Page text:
I was watching a video on "shows that should never have been made" and one of the abominations that was featured was a show that I had the faintest recollection of from my youth. That show was "Pink Lady (and Jeff)" and I personally never watched it, but saw it advertised. I've watched a little bit of it on YouTube. This is the sacrifice I make for my readers. I fall on the grenade so you don't have to.
It stuns me that any network attempted to sell Japanese pop stars to the American audience in 1980. If you watch the clips that I linked to, and keep in mind that it is #35 on the list of the 50 worst television shows of all time as chosen by "TV Guide" so consider yourself warned, you'll be treated to some incredibly culturally inappropriate material. If you've taught English, you'll also recognize immediately that the singers in Pink Lady can't actually speak English and learned their lines phonetically.
Though this was a disaster in all respects, it is important for people to have foreign cultures stuck in front of their noses on occasion. Small bits and pieces of information prime people to be more open to that culture in the future. In 1980, sushi was just raw fish to Americans. In the present day and age, it's something they're willing to fork over a lot of money for a bastardized version of in places as pedestrian as their local supermarket. That's some cultural infiltration.
When I returned to the U.S., I was stunned at how ubiquitous Pocky had become. I think the versions I see are from Korea for the most part and not the same as what I had in Japan, but the brand is recognized and consumed as a Japanese product. It started to be sold in Japan in 1966, and a U.S. division of Glico was established in 2003. November 11 is "Pocky" day and this year will be the 4th one that is celebrated in the United States. It took awhile, but it gained some traction. Pink Lady, apparently, was too early for the times.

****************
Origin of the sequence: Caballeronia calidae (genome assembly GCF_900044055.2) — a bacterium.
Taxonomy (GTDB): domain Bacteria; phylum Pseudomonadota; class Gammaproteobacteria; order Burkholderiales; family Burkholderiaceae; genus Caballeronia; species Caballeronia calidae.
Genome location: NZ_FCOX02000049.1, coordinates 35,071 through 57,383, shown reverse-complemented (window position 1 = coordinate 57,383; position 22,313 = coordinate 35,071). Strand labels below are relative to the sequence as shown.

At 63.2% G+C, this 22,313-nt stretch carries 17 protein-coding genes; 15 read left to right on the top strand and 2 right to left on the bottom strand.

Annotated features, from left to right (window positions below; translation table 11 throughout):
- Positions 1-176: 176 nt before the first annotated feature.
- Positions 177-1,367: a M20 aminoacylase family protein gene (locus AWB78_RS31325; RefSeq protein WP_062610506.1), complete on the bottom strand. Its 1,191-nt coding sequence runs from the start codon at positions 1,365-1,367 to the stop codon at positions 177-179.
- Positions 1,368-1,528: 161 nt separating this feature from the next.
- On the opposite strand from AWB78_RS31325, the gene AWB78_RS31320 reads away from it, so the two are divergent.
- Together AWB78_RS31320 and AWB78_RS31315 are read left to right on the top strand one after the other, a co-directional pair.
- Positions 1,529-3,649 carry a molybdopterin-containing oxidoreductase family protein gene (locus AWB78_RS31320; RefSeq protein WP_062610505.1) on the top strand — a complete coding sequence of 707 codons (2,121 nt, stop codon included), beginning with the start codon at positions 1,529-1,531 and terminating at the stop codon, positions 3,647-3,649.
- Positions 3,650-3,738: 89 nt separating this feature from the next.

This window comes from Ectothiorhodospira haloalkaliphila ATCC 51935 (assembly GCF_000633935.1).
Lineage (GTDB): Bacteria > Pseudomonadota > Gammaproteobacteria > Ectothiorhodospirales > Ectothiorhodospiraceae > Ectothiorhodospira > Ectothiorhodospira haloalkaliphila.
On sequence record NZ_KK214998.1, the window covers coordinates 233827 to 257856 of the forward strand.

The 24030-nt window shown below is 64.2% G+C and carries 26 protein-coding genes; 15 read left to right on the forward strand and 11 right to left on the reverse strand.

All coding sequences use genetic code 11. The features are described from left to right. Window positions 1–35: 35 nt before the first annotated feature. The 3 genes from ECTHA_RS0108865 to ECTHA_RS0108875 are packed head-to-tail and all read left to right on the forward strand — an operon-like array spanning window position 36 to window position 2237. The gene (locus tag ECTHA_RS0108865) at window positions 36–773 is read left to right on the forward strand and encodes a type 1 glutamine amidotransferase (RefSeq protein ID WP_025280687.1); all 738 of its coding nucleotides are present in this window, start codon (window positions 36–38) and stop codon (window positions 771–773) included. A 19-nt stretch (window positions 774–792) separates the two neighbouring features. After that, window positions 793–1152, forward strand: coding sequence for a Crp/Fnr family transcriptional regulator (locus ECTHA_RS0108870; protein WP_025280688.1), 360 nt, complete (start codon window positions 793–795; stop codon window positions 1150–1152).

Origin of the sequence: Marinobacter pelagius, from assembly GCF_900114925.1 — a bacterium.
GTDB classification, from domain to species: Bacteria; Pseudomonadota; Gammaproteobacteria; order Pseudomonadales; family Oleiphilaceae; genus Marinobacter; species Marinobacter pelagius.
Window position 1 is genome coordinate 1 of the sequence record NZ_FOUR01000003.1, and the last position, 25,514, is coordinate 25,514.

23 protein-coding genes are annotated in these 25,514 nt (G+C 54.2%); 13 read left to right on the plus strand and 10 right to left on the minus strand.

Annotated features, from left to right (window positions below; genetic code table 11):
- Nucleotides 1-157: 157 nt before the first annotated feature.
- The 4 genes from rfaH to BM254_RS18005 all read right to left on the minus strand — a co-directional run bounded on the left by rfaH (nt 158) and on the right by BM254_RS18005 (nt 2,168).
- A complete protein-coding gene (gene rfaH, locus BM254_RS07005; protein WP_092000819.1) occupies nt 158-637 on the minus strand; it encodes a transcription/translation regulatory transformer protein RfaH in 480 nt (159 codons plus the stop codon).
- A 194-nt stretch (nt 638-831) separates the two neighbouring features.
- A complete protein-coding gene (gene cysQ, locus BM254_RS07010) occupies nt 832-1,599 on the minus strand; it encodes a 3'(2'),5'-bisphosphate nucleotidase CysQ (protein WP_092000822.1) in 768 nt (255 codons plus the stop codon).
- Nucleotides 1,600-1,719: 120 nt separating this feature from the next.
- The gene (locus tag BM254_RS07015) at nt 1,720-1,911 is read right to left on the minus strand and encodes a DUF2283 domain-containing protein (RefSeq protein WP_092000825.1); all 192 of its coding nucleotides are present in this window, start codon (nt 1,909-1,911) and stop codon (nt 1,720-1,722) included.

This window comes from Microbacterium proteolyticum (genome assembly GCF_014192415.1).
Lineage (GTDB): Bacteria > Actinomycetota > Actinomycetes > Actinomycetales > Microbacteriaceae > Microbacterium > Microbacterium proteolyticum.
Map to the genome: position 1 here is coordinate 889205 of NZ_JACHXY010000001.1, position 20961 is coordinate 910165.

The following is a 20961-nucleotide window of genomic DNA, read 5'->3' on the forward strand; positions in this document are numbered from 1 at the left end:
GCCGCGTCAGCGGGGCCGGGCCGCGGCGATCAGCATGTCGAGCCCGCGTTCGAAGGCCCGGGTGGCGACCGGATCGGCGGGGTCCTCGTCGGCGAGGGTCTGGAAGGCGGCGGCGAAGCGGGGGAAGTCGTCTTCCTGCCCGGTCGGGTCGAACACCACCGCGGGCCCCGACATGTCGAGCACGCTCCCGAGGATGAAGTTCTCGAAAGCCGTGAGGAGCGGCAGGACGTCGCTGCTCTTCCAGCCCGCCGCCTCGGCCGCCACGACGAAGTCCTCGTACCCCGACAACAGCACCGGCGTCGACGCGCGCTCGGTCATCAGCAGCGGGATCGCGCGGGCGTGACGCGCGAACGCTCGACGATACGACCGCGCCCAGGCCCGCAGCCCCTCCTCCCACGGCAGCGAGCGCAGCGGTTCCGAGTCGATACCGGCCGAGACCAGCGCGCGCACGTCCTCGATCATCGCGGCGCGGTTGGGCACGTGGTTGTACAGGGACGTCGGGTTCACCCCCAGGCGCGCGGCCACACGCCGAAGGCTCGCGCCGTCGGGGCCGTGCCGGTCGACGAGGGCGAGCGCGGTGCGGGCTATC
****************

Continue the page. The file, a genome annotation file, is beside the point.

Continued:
I've not had as much Pocky as most in my career as a person who consumes food, but I can say that this is unique amount the few handfuls that I've tried. The main point about this is that the little bits of peel are chewy. They are clearly candied bits and they bring a nice, bright, authentic citrus flavor to each bite. The chocolate is milk bordering on semi-sweet. It has enough strength to be present, but not so much as to be bitter. The flavor combination is very well-balanced. I believe part of what helps this is that the organe peel bits appear to be coated in dark chocolate so they carry some of that flavor through as well. If you look at the sticks, you'll see they look more like Oreo cookie parts than orange peel, but orange peel they are indeed.
This snack came with advice to refrigerate it before consuming and I ignored that advice when I ate all but the last packet. So, it was only with my last experience that I had the most optimal one. The lesson here: Do what you are told blindly without question, at least when it comes to Pocky.
When not refrigerated, the coating is a bit too soft and the chewy peels feel as if they are in a slighly greasy chocolate in terms of the textural experience. It's still good, but it is a lot better when the coating is chilled and much firmer. The standard, bland, Pocky pretzel stick seems more orange in color to me on these than what I recall, but my memory could be going. I am getting on in years, after all.
I like the combination of orange and chocolate, but these seemed a tad rich for my tastes as well as having a cumulative sweetness that I found cloying by the 5th and final stick in a packet. I don't regret having these, but I wouldn't go out of my way to have them again. If you're interested, and I would act fast if you are because these are seasonal and likely to vanish at some point, the Asian Food Grocer is currently offering these for $3.58. Yummy Bazaar has them for $3.05 and Economy Candy has them for $2.99. I got mine from Bokksu as part of a premium box, but they are currently sold out. It wouldn't matter anyway since Bokksu was selling them for $4/box and would have pricier than the alternatives anyway.
Source: Part of the Bokksu premium summer citrus box